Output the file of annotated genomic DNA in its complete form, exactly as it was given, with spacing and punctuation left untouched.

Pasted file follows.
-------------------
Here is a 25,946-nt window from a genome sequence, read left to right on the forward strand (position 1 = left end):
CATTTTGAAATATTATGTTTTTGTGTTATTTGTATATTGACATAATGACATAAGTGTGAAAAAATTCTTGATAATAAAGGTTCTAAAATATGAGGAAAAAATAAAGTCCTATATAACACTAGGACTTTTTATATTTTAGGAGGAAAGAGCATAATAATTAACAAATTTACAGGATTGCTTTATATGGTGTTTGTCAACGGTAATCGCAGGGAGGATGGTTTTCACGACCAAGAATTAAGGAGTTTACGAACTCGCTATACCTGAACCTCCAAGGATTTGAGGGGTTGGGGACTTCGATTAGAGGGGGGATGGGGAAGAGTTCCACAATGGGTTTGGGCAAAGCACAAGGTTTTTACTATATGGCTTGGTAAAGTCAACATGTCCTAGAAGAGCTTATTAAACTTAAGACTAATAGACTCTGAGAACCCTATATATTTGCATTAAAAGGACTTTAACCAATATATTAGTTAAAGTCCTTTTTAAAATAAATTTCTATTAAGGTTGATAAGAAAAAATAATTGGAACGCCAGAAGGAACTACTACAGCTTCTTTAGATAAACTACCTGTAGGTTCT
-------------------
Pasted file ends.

Here is a 25,946-nt window from a genome sequence, read left to right on the forward strand (position 1 = left end):
CATTTTGAAATATTATGTTTTTGTGTTATTTGTATATTGACATAATGACATAAGTGTGAAAAAATTCTTGATAATAAAGGTTCTAAAATATGAGGAAAAAATAAAGTCCTATATAACACTAGGACTTTTTATATTTTAGGAGGAAAGAGCATAATAATTAACAAATTTACAGGATTGCTTTATATGGTGTTTGTCAACGGTAATCGCAGGGAGGATGGTTTTCACGACCAAGAATTAAGGAGTTTACGAACTCGCTATACCTGAACCTCCAAGGATTTGAGGGGTTGGGGACTTCGATTAGAGGGGGGATGGGGAAGAGTTCCACAATGGGTTTGGGCAAAGCACAAGGTTTTTACTATATGGCTTGGTAAAGTCAACATGTCCTAGAAGAGCTTATTAAACTTAAGACTAATAGACTCTGAGAACCCTATATATTTGCATTAAAAGGACTTTAACCAATATATTAGTTAAAGTCCTTTTTAAAATAAATTTCTATTAAGGTTGATAAGAAAAAATAATTGGAACGCCAGAAGGAACTACTACAGCTTCTTTAGATAAACTACCTGTAGGTTCT